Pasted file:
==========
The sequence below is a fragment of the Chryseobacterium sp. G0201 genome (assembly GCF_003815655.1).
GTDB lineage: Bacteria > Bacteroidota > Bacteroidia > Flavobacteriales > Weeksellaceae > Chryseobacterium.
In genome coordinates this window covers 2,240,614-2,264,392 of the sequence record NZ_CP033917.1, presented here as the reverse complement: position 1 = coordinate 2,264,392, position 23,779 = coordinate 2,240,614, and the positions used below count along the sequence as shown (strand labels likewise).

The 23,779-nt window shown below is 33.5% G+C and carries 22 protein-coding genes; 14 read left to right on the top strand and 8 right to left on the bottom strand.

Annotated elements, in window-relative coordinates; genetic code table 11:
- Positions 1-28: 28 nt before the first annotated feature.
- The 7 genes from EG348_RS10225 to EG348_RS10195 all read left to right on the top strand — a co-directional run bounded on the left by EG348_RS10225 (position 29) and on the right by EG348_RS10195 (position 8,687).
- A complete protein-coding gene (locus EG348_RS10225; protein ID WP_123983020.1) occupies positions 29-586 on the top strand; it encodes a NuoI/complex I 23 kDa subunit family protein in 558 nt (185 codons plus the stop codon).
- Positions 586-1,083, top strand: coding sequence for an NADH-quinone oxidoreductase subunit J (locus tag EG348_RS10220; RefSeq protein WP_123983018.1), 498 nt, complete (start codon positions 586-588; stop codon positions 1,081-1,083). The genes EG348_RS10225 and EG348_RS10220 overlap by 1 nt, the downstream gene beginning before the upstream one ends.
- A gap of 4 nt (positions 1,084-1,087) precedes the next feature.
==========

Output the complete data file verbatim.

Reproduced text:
The sequence below is a fragment of the Chryseobacterium sp. G0201 genome (assembly GCF_003815655.1).
GTDB lineage: Bacteria > Bacteroidota > Bacteroidia > Flavobacteriales > Weeksellaceae > Chryseobacterium.
In genome coordinates this window covers 2,240,614-2,264,392 of the sequence record NZ_CP033917.1, presented here as the reverse complement: position 1 = coordinate 2,264,392, position 23,779 = coordinate 2,240,614, and the positions used below count along the sequence as shown (strand labels likewise).

The 23,779-nt window shown below is 33.5% G+C and carries 22 protein-coding genes; 14 read left to right on the top strand and 8 right to left on the bottom strand.

Annotated elements, in window-relative coordinates; genetic code table 11:
- Positions 1-28: 28 nt before the first annotated feature.
- The 7 genes from EG348_RS10225 to EG348_RS10195 all read left to right on the top strand — a co-directional run bounded on the left by EG348_RS10225 (position 29) and on the right by EG348_RS10195 (position 8,687).
- A complete protein-coding gene (locus EG348_RS10225; protein ID WP_123983020.1) occupies positions 29-586 on the top strand; it encodes a NuoI/complex I 23 kDa subunit family protein in 558 nt (185 codons plus the stop codon).
- Positions 586-1,083, top strand: coding sequence for an NADH-quinone oxidoreductase subunit J (locus tag EG348_RS10220; RefSeq protein WP_123983018.1), 498 nt, complete (start codon positions 586-588; stop codon positions 1,081-1,083). The genes EG348_RS10225 and EG348_RS10220 overlap by 1 nt, the downstream gene beginning before the upstream one ends.
- A gap of 4 nt (positions 1,084-1,087) precedes the next feature.